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How To Keep Your Boiler Running For Longer


A broken boiler is the last thing you want as the weather starts to get colder this Autumn.

If you’re facing boiler issues, this helpful guide is here to get you back on track with five of the most common issues and the best ways to fix them.

1. Kettling

Is your boiler making a strange bubbling noise? If the answer is yes, then you most likely have a build up of sludge, and should you live in an area with hard water, this can be a common problem that happens again and again.

Hard water has a high mineral content, which has a tendency to cause build-up in heating systems and waterpipes.

2. Leaking and dripping

Having buckets full of water that have been dripping out of your boiler for weeks is not ideal.

A broken internal component is the most likely cause behind a leaky boiler and can be caused by the pressure becoming too high.

3. No hot water

It's not much fun having a cold shower whilst you wait for your boiler to be fixed, so make sure you check your thermostat controller first if hot water is set by the timer.

If your boiler pressure is normal and the thermostat is set correctly, then there could be an issue with an internal component in your boiler. Get an engineer to check this for you.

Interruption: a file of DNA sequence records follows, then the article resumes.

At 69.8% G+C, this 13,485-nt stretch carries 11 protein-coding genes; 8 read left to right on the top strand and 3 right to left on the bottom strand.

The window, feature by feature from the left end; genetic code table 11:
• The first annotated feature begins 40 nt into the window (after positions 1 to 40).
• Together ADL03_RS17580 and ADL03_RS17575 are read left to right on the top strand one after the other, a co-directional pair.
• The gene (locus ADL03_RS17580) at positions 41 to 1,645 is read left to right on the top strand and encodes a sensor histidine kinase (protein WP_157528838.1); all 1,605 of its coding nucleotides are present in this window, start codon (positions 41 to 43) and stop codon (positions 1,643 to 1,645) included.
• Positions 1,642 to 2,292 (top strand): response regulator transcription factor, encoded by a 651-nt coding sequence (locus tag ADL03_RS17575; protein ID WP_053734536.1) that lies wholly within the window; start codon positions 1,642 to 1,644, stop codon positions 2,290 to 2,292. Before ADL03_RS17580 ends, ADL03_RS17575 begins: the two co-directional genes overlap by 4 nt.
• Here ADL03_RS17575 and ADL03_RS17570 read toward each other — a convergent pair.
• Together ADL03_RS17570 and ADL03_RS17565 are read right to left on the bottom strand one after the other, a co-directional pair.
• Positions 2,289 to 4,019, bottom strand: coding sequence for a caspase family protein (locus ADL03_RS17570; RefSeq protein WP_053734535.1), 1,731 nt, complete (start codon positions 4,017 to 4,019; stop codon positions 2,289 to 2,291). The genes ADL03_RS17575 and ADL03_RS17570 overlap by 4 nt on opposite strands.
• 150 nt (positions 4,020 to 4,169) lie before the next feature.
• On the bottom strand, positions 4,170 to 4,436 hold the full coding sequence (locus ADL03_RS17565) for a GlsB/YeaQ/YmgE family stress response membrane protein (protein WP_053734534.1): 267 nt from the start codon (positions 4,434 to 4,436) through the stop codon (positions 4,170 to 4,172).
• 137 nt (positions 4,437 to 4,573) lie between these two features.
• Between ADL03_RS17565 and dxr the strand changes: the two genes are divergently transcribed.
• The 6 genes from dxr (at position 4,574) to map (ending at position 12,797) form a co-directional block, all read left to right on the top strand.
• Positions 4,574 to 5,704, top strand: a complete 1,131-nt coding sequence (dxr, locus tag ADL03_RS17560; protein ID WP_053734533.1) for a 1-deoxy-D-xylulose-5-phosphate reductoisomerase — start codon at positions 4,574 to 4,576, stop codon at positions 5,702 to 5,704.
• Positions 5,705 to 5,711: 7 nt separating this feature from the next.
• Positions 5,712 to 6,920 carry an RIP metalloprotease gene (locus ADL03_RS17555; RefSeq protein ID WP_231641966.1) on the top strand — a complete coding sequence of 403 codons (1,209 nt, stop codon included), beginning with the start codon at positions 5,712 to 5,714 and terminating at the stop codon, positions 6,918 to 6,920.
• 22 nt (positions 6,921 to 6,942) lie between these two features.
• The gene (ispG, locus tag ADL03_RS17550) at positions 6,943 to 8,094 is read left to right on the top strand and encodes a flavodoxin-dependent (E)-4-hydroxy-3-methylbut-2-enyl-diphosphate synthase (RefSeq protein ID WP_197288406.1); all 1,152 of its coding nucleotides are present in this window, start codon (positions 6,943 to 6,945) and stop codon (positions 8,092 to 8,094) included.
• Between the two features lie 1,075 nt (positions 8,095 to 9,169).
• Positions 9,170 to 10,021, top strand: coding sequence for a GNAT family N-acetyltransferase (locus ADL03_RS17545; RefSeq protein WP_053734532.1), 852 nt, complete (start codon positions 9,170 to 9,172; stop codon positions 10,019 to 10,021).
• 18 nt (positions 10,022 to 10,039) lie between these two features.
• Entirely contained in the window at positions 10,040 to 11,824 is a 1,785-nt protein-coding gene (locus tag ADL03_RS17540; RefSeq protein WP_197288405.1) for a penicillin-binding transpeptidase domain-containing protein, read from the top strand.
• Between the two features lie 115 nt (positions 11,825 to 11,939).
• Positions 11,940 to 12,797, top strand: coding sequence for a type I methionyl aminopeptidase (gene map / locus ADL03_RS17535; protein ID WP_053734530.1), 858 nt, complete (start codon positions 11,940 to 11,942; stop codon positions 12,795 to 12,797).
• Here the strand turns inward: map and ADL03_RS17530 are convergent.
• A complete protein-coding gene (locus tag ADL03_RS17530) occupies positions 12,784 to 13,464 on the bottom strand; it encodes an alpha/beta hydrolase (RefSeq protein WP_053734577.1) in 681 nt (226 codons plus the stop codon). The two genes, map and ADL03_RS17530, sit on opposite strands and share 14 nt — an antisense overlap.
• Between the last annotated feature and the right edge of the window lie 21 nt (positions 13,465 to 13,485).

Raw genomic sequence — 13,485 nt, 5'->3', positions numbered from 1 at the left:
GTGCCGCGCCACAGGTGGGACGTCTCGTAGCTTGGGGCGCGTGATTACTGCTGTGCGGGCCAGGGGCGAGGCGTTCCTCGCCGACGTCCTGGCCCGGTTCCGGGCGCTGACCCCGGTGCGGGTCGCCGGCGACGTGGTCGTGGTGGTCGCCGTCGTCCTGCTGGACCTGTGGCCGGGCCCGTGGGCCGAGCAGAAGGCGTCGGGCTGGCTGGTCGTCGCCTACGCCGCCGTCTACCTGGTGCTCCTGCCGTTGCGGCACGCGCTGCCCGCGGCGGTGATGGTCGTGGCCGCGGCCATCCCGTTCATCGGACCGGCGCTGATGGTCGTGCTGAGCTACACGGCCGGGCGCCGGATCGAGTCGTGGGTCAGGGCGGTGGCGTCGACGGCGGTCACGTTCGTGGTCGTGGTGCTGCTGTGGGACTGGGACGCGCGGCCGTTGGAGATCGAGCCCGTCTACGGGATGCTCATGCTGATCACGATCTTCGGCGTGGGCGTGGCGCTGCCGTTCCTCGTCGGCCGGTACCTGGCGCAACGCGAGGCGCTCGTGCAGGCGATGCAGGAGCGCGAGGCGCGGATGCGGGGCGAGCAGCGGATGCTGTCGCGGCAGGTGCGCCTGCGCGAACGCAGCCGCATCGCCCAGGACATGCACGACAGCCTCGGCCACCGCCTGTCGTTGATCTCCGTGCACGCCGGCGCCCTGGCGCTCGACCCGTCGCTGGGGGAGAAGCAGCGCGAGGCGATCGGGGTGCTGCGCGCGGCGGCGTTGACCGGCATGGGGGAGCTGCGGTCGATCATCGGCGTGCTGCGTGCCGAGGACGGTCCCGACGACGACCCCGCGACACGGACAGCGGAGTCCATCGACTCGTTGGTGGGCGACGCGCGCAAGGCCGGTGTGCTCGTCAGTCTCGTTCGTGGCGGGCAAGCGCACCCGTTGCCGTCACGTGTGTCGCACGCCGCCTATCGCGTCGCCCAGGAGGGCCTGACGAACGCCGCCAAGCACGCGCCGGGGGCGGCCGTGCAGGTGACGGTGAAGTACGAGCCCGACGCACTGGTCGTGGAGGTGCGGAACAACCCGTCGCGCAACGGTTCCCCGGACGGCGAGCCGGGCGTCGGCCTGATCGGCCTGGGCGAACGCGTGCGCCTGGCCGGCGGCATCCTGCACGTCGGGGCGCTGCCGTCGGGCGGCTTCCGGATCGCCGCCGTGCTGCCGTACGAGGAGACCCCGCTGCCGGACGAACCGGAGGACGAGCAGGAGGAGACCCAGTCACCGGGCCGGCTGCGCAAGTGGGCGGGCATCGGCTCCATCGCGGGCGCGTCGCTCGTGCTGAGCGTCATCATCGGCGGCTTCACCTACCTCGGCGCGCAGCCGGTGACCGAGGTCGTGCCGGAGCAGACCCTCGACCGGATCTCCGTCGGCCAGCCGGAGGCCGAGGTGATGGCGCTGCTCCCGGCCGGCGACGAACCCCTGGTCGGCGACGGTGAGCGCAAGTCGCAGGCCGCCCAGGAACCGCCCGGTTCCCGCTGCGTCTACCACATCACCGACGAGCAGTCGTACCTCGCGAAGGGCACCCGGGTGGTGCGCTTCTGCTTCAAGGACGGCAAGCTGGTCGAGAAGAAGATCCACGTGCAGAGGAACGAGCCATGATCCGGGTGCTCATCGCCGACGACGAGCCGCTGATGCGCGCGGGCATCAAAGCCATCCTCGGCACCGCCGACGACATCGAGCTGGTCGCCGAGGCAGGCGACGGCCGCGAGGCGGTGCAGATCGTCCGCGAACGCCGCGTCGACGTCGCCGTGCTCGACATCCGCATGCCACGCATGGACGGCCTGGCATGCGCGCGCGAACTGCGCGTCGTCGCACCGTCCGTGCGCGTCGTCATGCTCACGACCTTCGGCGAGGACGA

4. Low boiler pressure

Low boiler pressure can result in a number of problems, including no hot water on combi boilers. It affects the efficiency and effectiveness of your heating system.

This can make it difficult to keep your home warm as well as increasing your energy bills.

The best thing to do is check the gauge meter.

If the needle is below one, then you have low boiler pressure, which can be caused by a water leak. If there are no leaks to be found, then you may need to get your boiler re-pressured.

The manufacturers website will give you details of how to re-pressure your boiler.

5. The pilot light has gone out

The pilot light is the flame that lights gas provided by a main burner. The flame should remain permanently lit, as it is supplied by a gas pipe.

If a pilot light goes out, gas will still be released from the pipe, and this could be potentially dangerous. There should be a sensor in the pilot light tube that cuts the gas as soon as the flame goes out.

Check the boiler itself to see if there are any specific instructions as to how to turn on your pilot light.